Healthcare Provider Combo: CPR/AED, First Aid & Bloodborne Pathogens Course
After every 30 compressions, open the airway and give two rescue breaths. If you can give breaths, you will help the victim recover from situations where they would have stopped breathing instead. Meanwhile don’t forget to call 911.
To give breaths before emergency medical services are available, you must first open the airway and ensure there are no obstructions. The tongue is the most common obstruction. If you see any foreign object and it can be removed easily, remove it.
Perform the head-tilt chin-lift motion: Tilt the head and pinch the nose with the same hand. With the other hand lift the chin – this will open up the airway.
Hold open the airway, pinch the nose, and blow air into the mouth. Be sure to place your mouth tightly over the victim’s mouth; use a barrier if available. Give 2 breaths that last one (1) second each. Ensure that the chest rises and falls between each breath.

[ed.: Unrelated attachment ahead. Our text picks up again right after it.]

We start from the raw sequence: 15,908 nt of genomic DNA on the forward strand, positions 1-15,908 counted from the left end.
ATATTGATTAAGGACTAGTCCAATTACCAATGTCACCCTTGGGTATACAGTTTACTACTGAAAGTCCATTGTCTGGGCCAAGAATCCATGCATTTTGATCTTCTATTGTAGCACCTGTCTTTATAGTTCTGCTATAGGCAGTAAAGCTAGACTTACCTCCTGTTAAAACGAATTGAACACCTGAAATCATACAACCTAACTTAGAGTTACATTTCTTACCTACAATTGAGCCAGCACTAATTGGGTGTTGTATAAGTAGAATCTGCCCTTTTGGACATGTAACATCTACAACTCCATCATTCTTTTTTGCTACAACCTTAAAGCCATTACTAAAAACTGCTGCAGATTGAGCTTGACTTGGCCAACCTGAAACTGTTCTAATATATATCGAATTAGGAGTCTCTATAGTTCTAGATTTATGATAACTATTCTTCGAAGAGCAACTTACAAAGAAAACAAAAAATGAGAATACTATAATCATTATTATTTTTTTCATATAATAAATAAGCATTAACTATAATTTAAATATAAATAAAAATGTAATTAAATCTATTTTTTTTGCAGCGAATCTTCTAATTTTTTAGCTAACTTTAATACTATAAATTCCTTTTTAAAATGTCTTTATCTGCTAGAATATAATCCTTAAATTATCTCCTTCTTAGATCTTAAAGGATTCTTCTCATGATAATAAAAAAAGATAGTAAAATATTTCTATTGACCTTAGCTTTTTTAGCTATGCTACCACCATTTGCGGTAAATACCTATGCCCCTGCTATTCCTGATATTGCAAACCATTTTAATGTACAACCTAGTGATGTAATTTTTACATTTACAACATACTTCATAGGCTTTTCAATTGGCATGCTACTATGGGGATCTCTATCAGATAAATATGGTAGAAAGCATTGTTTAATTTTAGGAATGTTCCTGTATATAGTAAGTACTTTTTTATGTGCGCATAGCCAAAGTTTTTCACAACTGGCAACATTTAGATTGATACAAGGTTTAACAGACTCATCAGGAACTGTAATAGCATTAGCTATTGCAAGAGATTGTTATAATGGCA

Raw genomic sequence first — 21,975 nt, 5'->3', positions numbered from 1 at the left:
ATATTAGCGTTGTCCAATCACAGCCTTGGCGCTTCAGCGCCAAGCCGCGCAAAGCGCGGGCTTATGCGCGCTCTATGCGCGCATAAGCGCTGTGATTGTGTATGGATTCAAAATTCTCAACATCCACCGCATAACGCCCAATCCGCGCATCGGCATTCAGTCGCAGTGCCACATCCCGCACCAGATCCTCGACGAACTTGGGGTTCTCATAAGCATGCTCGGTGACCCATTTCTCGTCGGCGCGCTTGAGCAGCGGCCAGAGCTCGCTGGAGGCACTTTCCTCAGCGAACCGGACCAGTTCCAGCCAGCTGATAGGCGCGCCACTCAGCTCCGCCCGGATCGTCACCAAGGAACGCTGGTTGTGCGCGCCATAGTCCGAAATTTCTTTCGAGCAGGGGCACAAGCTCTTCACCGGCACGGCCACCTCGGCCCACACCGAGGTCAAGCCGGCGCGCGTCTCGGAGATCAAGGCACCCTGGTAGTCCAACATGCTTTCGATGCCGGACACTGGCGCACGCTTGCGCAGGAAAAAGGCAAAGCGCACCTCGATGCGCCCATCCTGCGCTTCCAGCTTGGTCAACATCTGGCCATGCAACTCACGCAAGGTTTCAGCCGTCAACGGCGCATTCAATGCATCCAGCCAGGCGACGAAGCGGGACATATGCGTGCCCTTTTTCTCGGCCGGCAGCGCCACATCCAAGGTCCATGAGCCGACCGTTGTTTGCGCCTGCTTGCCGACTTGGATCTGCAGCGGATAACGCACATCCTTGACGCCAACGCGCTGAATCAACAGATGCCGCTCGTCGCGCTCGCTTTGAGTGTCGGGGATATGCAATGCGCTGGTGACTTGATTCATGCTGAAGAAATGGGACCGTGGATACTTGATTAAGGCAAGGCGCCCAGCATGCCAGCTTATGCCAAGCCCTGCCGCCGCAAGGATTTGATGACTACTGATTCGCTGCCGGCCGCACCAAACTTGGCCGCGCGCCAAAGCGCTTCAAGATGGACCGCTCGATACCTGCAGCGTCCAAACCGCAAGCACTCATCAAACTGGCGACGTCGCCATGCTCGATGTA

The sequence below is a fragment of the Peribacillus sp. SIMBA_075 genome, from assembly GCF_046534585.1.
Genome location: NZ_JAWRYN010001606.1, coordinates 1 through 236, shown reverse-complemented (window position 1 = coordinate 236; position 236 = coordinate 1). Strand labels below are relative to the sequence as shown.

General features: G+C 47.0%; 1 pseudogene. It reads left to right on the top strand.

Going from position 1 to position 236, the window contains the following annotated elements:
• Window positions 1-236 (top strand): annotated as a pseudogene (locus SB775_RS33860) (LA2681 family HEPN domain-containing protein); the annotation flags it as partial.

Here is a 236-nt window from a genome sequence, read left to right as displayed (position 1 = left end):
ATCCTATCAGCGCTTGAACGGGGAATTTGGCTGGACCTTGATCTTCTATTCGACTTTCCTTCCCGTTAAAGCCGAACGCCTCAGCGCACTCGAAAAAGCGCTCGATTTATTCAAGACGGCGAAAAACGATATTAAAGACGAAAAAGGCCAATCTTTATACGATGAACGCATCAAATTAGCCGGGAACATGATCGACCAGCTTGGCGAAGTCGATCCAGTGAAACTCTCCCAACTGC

If the breaths you give do not go in, continue to give chest compressions following the same 30:2 ratio until the breaths go in. Do not interrupt compressions for more than 10 seconds.
Continue to give sets of 30 chest compressions and 2 rescue breaths, with at least 100 to 120 compressions per minute until an AED or EMS arrives, or the person starts to breathe (shows signs of life).
If a person begins to breathe, roll him/her to their side in a recovery position until EMS arrives. When in recovery position, vomit and other fluids will drain from the mouth. While moving the person, take special care of the neck, head and back. You will be able to perform these techniques with confidence when you’re fully trained in CPR.
** Note: [2020 Interim Guidance] Many lay responders may be hesitant to provide rescue breaths because of fear of transmission. Responders should at least perform hands-only CPR.